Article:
Lying With Statistics

Yesterday The Federalist posted an article about the latest unemployment numbers from the Department of Labor. There was rejoicing that the unemployment rate had dropped to 5.5 percent. You might want to hold off on that rejoicing for a bit.

The article includes a chart showing what the unemployment number actually is when you add in the labor force dropouts:

Unemployment Rate With Labor Force Dropouts March 2015

As you can see, the actual unemployment rate is closer to 10 percent. So, if you know anyone who is unemployed and can’t understand why it is so hard to find a job, show them the real numbers. It might make them feel better.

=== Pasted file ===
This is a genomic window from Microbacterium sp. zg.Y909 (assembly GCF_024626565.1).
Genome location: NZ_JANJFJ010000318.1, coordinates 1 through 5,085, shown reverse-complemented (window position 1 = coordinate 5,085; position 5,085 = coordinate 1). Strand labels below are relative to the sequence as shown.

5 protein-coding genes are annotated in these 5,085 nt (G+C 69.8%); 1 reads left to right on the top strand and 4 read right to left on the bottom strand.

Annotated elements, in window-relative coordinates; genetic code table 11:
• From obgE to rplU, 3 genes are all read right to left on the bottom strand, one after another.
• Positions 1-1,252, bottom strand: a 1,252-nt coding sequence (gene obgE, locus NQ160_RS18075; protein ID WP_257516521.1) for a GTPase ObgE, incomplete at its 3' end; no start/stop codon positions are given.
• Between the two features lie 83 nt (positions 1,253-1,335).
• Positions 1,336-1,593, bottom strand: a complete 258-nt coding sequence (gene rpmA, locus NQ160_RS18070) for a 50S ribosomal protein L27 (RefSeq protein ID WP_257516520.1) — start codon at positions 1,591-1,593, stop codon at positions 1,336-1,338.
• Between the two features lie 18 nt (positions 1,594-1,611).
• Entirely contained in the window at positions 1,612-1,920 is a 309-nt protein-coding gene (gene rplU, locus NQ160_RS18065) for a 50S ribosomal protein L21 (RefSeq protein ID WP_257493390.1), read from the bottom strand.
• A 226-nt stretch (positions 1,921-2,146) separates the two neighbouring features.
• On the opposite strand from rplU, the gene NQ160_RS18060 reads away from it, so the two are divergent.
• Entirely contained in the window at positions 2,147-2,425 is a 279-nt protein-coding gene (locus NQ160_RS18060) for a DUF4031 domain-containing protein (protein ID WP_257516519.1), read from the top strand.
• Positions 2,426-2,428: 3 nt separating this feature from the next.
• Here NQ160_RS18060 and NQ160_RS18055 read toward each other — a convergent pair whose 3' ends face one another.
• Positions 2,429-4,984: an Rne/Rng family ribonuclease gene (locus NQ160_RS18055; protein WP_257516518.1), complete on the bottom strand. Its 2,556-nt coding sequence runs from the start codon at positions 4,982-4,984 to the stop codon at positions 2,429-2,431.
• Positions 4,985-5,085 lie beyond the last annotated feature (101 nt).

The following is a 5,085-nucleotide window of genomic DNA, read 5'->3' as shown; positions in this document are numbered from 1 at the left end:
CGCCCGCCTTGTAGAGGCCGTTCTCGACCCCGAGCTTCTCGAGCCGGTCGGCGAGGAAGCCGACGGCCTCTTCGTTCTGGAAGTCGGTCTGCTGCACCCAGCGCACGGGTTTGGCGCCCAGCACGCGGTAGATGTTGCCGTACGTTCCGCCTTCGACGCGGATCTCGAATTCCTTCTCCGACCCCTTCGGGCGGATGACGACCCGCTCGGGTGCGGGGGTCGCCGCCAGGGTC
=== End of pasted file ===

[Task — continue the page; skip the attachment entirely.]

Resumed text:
The article explains:

This decline (the decline in the labor force participation rate) has significant effects on the official unemployment rate. People who are unemployed and eventually stop looking for work are no longer counted as being part of the labor force, which means they’re no longer counted by U.S. statistical agencies as being unemployed (you can read in detail about the math underlying this dynamic here). The result? An artificially low official unemployment rate.

It is an unfortunate fact of life that you can make statistics say pretty much anything you want them to say.